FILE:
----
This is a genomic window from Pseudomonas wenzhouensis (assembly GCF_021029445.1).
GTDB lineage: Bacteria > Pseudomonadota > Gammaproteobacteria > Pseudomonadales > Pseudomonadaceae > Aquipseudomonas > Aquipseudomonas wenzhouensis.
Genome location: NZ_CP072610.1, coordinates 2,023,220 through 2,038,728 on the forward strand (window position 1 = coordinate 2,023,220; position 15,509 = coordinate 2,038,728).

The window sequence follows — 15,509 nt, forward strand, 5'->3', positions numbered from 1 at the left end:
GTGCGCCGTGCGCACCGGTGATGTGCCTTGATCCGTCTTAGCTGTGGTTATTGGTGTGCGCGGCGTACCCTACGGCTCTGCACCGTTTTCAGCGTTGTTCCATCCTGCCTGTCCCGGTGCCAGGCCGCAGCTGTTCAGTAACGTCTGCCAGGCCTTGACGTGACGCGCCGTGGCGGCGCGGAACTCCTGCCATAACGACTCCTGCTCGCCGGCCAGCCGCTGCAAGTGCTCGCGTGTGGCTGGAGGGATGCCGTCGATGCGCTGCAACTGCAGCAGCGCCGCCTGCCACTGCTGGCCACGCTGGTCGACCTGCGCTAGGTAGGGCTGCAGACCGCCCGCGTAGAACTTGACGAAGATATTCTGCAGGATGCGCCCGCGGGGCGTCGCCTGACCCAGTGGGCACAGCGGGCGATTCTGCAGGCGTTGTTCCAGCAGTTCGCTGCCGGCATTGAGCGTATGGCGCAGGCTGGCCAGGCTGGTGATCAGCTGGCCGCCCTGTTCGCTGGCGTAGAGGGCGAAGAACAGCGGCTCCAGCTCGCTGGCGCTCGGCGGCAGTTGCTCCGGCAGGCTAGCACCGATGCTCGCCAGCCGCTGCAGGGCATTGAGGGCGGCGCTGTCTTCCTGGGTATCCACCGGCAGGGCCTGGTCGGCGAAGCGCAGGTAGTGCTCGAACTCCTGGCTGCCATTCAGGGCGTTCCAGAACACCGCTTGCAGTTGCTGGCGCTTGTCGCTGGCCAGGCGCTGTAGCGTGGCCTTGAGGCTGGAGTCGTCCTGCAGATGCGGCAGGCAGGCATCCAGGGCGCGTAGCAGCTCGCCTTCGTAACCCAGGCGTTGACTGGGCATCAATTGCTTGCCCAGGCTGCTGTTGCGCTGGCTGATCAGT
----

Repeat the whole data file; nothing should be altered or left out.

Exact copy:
This is a genomic window from Pseudomonas wenzhouensis (assembly GCF_021029445.1).
GTDB lineage: Bacteria > Pseudomonadota > Gammaproteobacteria > Pseudomonadales > Pseudomonadaceae > Aquipseudomonas > Aquipseudomonas wenzhouensis.
Genome location: NZ_CP072610.1, coordinates 2,023,220 through 2,038,728 on the forward strand (window position 1 = coordinate 2,023,220; position 15,509 = coordinate 2,038,728).

The window sequence follows — 15,509 nt, forward strand, 5'->3', positions numbered from 1 at the left end:
GTGCGCCGTGCGCACCGGTGATGTGCCTTGATCCGTCTTAGCTGTGGTTATTGGTGTGCGCGGCGTACCCTACGGCTCTGCACCGTTTTCAGCGTTGTTCCATCCTGCCTGTCCCGGTGCCAGGCCGCAGCTGTTCAGTAACGTCTGCCAGGCCTTGACGTGACGCGCCGTGGCGGCGCGGAACTCCTGCCATAACGACTCCTGCTCGCCGGCCAGCCGCTGCAAGTGCTCGCGTGTGGCTGGAGGGATGCCGTCGATGCGCTGCAACTGCAGCAGCGCCGCCTGCCACTGCTGGCCACGCTGGTCGACCTGCGCTAGGTAGGGCTGCAGACCGCCCGCGTAGAACTTGACGAAGATATTCTGCAGGATGCGCCCGCGGGGCGTCGCCTGACCCAGTGGGCACAGCGGGCGATTCTGCAGGCGTTGTTCCAGCAGTTCGCTGCCGGCATTGAGCGTATGGCGCAGGCTGGCCAGGCTGGTGATCAGCTGGCCGCCCTGTTCGCTGGCGTAGAGGGCGAAGAACAGCGGCTCCAGCTCGCTGGCGCTCGGCGGCAGTTGCTCCGGCAGGCTAGCACCGATGCTCGCCAGCCGCTGCAGGGCATTGAGGGCGGCGCTGTCTTCCTGGGTATCCACCGGCAGGGCCTGGTCGGCGAAGCGCAGGTAGTGCTCGAACTCCTGGCTGCCATTCAGGGCGTTCCAGAACACCGCTTGCAGTTGCTGGCGCTTGTCGCTGGCCAGGCGCTGTAGCGTGGCCTTGAGGCTGGAGTCGTCCTGCAGATGCGGCAGGCAGGCATCCAGGGCGCGTAGCAGCTCGCCTTCGTAACCCAGGCGTTGACTGGGCATCAATTGCTTGCCCAGGCTGCTGTTGCGCTGGCTGATCAGT